Natural vs. artificial flavorings, what’s the deal?
Both of these are terms regulated by the FDA (the term "all-natural" is a different story). The definition of a natural flavoring is anything derived or extracted from a "spice, fruit or fruit juice, vegetable or vegetable juice, edible yeast, herb, bark, bud, root, leaf or similar plant material, meat, seafood, poultry, eggs, dairy products, or fermentation products thereof, whose significant function in food is flavoring rather than nutritional" . An artificial flavor is anything that is not derived from the items listed above, but rather synthesized in a laboratory. Don't freak out, it's not nearly as scary as it sounds! Read on to find out why.
So which one is healthier or better? Well, the answer to that isn't so simple. The first step is to understand that both natural and artificial flavors are just made up of various chemicals. This is not a bad thing! Everything is made up of chemicals. That banana you had for lunch, that avocado you ate for a snack, you, me, and Oprah are all made of chemicals. Chemicals = not inherently evil. The second step is to understand the basic principles of toxicology, or what the effects of chemicals are at certain doses. For example, we can all agree that ~90 milligrams of Vitamin C a day is healthy for you . However, 10,000 milligrams a day will give you diarrhea, nausea, headaches, cramps and possibly kidney stones [3,4]. As the saying goes, the dose makes the poison .
You catch all that? Good.
Now back to the original question of natural vs artificial. An argument could be made that the artificial flavorings are safer because all the chemicals allowed in an artificial flavor have been tested for toxicity levels [6,7,8,9]. Chemicals used in a natural flavoring do not have to face the same kind of scrutiny, although there is significant overlap in the types of chemicals used in both kinds of flavorings. Just because a source is natural does not mean it is safe for human consumption (all natural snake venom anyone?). I'm exaggerating of course, but you get the point. These things need to be tested and evaluated, no matter what the source.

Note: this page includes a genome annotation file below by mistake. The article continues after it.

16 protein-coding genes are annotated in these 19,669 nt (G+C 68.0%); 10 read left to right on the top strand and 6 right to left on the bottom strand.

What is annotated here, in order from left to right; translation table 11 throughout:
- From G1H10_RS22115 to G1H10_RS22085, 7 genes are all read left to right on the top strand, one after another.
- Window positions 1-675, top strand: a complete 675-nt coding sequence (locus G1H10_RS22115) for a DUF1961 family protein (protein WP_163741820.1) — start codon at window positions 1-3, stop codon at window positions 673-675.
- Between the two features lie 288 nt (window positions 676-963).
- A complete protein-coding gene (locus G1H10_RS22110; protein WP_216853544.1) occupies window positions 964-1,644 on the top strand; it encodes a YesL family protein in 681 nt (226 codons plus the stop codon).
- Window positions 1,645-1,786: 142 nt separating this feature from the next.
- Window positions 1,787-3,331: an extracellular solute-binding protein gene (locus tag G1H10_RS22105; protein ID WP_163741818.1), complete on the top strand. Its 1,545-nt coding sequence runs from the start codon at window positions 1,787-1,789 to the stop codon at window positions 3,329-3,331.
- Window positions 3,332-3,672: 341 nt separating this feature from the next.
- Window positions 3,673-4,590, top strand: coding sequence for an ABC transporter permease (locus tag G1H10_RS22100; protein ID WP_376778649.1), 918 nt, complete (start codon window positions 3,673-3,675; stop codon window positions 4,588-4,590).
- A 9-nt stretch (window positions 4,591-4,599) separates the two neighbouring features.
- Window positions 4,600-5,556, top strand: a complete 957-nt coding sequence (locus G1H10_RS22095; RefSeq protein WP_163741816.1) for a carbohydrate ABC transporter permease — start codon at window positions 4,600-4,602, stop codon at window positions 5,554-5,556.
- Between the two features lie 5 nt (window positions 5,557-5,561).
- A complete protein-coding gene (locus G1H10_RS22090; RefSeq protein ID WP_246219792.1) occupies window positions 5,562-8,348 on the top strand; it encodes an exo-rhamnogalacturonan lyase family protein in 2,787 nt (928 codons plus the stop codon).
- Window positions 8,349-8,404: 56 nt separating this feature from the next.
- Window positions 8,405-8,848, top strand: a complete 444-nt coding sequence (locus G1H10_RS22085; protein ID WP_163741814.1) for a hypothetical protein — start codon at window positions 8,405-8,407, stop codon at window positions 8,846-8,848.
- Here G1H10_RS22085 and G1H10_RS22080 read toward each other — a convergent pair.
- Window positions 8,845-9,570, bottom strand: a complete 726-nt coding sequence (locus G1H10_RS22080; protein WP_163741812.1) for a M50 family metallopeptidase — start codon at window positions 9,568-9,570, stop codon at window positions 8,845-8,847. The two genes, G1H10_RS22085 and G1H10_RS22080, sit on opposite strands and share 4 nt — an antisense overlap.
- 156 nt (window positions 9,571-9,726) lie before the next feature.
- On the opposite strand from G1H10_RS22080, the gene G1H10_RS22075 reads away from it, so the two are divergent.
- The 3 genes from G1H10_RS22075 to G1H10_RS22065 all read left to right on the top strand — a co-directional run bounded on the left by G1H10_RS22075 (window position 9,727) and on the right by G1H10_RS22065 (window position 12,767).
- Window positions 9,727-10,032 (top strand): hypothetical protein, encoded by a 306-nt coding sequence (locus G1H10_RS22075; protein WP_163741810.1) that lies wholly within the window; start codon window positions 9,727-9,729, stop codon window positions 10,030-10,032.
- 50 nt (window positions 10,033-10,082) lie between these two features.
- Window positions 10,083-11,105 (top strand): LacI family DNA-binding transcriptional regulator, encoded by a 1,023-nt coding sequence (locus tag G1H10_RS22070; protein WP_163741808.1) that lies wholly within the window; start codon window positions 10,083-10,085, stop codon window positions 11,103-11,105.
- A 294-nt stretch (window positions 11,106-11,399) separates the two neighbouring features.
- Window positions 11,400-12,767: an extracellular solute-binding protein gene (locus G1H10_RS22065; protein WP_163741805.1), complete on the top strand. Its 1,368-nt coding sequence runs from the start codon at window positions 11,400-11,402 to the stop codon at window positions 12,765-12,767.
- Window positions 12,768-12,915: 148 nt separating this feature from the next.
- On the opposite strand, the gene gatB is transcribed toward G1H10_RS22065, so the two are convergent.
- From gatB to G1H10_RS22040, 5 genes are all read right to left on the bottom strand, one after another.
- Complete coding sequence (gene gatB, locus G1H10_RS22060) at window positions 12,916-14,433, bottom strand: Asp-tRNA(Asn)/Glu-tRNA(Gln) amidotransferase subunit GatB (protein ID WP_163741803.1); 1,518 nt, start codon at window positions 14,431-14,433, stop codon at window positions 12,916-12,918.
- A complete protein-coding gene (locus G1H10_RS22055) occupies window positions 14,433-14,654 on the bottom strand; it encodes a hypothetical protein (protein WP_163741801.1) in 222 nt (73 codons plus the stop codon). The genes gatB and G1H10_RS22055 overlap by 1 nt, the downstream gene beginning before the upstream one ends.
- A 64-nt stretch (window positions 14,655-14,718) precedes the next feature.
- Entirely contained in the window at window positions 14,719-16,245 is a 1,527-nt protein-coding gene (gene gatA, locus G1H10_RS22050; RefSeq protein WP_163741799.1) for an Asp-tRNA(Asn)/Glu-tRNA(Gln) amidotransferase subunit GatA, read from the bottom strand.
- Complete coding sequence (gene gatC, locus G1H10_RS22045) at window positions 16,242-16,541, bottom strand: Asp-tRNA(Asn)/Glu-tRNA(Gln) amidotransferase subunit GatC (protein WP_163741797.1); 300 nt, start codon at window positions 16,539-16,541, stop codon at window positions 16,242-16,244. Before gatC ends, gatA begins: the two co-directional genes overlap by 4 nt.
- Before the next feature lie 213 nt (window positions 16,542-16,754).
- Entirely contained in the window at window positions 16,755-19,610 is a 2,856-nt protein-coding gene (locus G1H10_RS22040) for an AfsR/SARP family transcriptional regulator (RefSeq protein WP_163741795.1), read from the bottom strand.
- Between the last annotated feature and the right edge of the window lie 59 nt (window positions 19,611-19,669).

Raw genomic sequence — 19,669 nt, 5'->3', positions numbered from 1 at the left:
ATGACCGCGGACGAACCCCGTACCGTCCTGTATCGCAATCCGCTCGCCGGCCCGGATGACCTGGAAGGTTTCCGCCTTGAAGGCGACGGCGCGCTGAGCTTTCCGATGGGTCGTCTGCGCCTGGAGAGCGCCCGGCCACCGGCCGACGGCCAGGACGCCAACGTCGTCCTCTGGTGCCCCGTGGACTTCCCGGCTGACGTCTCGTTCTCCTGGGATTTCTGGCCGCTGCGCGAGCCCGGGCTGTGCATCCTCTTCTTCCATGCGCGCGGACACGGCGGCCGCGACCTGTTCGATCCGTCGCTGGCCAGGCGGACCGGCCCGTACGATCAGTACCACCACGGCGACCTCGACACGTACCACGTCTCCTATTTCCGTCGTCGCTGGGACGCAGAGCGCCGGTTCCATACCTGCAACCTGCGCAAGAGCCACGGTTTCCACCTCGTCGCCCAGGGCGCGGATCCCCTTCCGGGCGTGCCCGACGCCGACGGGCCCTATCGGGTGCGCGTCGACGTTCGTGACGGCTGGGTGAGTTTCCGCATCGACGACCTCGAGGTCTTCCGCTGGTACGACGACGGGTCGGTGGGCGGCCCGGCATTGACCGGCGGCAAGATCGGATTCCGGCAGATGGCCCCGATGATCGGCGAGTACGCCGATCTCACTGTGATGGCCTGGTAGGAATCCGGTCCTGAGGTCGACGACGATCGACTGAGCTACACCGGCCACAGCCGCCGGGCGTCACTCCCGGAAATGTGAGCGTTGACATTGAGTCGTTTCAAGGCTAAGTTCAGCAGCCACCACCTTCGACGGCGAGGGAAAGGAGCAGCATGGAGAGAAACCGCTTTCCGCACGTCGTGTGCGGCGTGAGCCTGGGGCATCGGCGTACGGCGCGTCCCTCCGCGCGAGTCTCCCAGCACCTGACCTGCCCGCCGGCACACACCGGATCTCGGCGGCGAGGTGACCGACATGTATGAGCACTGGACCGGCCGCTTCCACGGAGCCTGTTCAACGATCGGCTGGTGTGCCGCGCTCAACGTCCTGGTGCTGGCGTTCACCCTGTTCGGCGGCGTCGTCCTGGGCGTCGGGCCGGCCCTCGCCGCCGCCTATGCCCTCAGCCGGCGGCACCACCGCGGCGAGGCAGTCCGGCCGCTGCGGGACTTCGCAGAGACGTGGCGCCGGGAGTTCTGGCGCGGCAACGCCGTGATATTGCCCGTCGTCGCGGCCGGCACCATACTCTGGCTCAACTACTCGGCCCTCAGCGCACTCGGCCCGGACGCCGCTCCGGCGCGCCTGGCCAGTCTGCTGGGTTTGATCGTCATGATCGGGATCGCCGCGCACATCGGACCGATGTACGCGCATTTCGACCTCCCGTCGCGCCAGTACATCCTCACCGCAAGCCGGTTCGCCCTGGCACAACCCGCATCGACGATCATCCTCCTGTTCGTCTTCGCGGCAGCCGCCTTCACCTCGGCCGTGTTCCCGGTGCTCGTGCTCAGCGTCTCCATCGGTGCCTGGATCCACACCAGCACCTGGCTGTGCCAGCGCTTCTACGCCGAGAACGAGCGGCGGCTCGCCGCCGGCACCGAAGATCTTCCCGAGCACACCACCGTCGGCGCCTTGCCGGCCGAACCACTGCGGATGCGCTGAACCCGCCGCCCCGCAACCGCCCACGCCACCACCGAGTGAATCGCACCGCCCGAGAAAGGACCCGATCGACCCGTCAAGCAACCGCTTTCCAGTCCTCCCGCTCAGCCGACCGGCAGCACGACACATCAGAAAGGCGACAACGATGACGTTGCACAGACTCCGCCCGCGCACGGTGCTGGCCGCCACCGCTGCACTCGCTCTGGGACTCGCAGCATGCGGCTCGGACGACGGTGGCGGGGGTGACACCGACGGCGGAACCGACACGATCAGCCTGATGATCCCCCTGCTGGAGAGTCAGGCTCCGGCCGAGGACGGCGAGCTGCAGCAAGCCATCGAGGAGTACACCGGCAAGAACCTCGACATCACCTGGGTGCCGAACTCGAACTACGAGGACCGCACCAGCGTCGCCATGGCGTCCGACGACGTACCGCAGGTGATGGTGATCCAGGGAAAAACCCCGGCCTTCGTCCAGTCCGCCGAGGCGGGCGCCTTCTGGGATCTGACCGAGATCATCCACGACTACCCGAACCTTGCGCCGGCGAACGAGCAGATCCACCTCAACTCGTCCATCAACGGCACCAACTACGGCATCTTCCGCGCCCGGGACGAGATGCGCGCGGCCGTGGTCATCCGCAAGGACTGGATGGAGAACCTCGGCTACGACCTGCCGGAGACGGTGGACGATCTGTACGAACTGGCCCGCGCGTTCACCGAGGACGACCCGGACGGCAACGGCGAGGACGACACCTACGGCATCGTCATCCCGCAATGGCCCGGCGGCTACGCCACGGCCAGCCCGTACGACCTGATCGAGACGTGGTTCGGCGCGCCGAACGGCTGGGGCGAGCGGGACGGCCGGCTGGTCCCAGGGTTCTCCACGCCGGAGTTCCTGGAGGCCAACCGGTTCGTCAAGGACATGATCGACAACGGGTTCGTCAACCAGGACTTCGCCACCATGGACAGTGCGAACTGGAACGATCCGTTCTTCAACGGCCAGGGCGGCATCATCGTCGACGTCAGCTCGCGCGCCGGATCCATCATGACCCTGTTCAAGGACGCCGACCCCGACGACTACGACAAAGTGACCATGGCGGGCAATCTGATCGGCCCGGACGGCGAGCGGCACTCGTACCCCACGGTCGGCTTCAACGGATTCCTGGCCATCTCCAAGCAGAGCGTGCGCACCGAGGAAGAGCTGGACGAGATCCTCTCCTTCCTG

Another point to understand is that some artificial and natural flavors have the exact same chemical structure.
The. Exact. Same.
Other times, the chemical structures of an artificial flavor may be simpler than its natural counterpart. This is due to a flavorist eliminating any secondary chemicals that make minimal contributions to the primary flavor when s/he is trying to synthetically mimic a naturally occurring flavor compound .
Questions of sustainability can be raised as well. Take coconut flavoring as an example. Coconut flavor is dependent on a chemical called Massoia Lactone which comes from the bark of the Massoia tree . To collect this chemical for use in a natural flavoring, the bark of the Massoia tree is stripped which ends up killing it . This process is far more costly and damaging than if the Massoia Lactone had just been synthesized in a lab. I'll stress this again, both sources have the exact same chemical structure.
From an overall health perspective, an argument could be made against using either of these methods, as both artificial and natural flavors can be employed to make foods hyper-palatable which could lead to overconsumption. This is not the case for all foods, but we cannot forget the primary motivator of food companies is to make money, and added flavorings are a tool they can employ to get us to buy more of their product.
I hope your minds has been sufficiently blown and I have reduced your chemophobia a bit. As some added food for thought, I've included a few pictures from James Kennedy’s series, Ingredients of All-Natural Foods .
Please tune in for the next edition of The Nutrition Overlords Knowledge Bombs® - The All-Natural Label: What In The Fresh Hell Does That Even Mean?!?!
Side Note – for a full list of approved synthetic flavoring substances see reference 11 and 12.